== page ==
ROBERT WILLIAM ATEN 1818-1900

Mary Gatwood was my 2x paternal Great-Grand Aunt. She was maried to Aaron Aten. Aaron had a brother named Robert William Aten. This is his story.

Robert was the son of William Aten and Jane Anderson. He was born in Brooke County, Virginia (later became West Virginia) on August 8, 1818.

He married Sarah Beal June 15, 1850. Just one year later, on June 14, 1851 Jane died during childbirth. She had a baby girl who would also die.

Before long, Robert married again. His second wife was Mary Jane Allison. In 1854, this family left Virginia and moved to Schuyler County, Illinois. By this time Robert and Mary had two children. After the move to Illinois, they had seven more children. Robert taught school as well as being a successful farmer. He cleared the wilderness in addition to raising live-stock that he shipped to other areas by rail. It appears he knew how to get ahead in the agricultural business. They were Presbyterian’s and Robert was a Whig and then a Republican.

Robert and Mary Jane had designated November 13,1900, to visit family. The horse drawn buggy had curtains to keep out the cold and they were closed. This made it so there was no visibility on either side of the buggy. One could only see to the outside through the front. Robert and Mary left home in the morning and eaten with their daughter (Flora Ann) and her husband at midday. Their next stop was to visit a son (Henry). There were only a few miles between the two homes. The couple were bundled up against the cold weather and it is believed they did not see or hear the train. Their horse balked (no doubt because of the approaching train) and when the train hit, it tore the harness off the horse without harm to the horse. It is said that part of the buggy was stuck to the train. The two bodies were found several yards away and badly injured. It is believed that they both died instantly. They were mourned by nine children, three daughters and six sons as well as all their many friends and relatives.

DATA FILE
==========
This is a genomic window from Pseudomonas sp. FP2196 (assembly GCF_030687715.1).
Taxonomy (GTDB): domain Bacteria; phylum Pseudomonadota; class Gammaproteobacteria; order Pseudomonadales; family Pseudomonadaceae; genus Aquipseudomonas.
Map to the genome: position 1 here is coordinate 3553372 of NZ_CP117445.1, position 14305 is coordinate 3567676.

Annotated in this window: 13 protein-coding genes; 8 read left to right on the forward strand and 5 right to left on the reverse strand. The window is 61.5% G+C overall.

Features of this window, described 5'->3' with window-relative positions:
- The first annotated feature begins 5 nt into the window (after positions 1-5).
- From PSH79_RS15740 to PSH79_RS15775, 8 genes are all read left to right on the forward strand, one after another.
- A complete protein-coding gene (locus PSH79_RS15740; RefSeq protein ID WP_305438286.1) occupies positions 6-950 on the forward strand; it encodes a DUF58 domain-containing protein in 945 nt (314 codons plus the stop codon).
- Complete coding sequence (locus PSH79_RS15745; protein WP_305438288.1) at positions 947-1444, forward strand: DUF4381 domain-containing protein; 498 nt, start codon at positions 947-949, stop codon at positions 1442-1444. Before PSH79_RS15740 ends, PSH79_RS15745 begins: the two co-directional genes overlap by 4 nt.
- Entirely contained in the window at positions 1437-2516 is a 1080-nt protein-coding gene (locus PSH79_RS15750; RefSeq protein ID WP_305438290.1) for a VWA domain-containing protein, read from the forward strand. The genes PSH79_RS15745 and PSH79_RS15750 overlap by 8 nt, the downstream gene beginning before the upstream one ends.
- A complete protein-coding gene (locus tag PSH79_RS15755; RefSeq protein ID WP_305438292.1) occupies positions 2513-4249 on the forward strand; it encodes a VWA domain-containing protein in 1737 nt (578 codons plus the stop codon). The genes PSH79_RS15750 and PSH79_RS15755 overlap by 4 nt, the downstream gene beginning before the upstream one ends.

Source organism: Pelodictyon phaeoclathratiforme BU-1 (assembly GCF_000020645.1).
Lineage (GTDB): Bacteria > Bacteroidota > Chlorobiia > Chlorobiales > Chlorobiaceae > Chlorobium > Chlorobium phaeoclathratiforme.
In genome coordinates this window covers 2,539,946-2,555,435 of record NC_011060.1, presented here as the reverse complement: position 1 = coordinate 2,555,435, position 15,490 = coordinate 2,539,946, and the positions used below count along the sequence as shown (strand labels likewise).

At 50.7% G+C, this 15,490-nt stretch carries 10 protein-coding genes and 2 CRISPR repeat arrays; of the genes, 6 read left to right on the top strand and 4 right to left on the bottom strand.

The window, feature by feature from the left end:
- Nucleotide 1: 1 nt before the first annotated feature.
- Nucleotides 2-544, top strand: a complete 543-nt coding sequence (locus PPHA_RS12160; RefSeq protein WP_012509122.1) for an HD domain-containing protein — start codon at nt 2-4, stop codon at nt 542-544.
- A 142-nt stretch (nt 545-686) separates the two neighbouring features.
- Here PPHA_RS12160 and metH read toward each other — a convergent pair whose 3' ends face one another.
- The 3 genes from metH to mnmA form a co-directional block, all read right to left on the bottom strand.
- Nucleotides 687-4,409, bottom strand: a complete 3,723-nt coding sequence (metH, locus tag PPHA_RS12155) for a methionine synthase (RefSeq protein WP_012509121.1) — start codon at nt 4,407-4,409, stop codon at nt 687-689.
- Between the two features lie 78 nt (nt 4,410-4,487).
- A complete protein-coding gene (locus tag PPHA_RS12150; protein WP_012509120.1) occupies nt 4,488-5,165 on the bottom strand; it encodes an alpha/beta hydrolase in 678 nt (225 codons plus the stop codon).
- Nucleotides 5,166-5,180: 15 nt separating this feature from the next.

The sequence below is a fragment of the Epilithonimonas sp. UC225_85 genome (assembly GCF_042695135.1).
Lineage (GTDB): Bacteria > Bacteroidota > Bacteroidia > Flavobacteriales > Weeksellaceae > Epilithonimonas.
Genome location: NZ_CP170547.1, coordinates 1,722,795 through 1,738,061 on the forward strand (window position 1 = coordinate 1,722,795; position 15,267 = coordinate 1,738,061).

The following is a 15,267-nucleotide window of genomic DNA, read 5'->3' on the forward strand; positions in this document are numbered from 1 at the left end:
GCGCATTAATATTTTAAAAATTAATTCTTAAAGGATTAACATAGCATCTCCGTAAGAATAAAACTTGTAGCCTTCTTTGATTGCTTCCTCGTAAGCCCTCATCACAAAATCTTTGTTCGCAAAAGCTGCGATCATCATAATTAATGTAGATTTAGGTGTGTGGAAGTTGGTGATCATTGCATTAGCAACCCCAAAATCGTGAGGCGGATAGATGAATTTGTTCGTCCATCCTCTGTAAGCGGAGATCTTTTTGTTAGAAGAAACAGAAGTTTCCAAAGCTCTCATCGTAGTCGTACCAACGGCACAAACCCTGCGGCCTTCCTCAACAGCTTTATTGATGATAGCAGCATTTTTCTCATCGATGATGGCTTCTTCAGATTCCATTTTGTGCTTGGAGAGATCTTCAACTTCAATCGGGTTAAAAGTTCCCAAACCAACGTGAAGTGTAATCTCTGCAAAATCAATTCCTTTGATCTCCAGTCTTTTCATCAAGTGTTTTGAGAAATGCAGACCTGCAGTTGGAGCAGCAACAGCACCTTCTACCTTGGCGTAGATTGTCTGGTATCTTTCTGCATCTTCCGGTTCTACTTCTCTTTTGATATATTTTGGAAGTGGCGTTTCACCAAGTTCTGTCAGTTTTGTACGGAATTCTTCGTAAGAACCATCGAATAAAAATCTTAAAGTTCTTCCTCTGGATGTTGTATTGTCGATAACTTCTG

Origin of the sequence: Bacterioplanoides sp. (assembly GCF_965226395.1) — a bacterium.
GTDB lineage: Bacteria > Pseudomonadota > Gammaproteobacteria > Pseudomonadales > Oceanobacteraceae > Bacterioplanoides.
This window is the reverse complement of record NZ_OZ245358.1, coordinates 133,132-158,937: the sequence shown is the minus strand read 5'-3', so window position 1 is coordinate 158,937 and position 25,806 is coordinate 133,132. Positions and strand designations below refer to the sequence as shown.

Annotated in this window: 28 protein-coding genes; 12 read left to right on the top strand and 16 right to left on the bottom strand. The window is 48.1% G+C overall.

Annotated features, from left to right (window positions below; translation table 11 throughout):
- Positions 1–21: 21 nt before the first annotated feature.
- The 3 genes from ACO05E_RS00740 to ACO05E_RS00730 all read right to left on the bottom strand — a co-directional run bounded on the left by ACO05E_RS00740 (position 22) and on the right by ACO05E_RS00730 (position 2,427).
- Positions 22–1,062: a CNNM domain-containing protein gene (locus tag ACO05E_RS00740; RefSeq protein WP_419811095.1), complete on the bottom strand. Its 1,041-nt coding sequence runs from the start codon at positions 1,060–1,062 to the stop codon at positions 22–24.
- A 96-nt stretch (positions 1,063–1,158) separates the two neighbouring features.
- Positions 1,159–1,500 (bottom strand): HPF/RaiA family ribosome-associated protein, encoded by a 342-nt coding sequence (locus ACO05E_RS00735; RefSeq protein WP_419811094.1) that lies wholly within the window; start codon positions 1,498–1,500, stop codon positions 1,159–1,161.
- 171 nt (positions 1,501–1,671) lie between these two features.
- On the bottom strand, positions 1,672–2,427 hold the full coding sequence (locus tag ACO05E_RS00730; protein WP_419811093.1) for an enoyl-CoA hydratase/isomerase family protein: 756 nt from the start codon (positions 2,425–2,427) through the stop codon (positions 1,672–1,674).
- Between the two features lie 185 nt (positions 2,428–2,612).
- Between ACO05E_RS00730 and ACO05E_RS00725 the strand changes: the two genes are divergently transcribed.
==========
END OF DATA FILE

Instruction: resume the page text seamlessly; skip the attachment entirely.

Robert and Mary Jane were buried but not forgotten. As long as there are people like me and others who search old records and tell their stories, they will always be with us.

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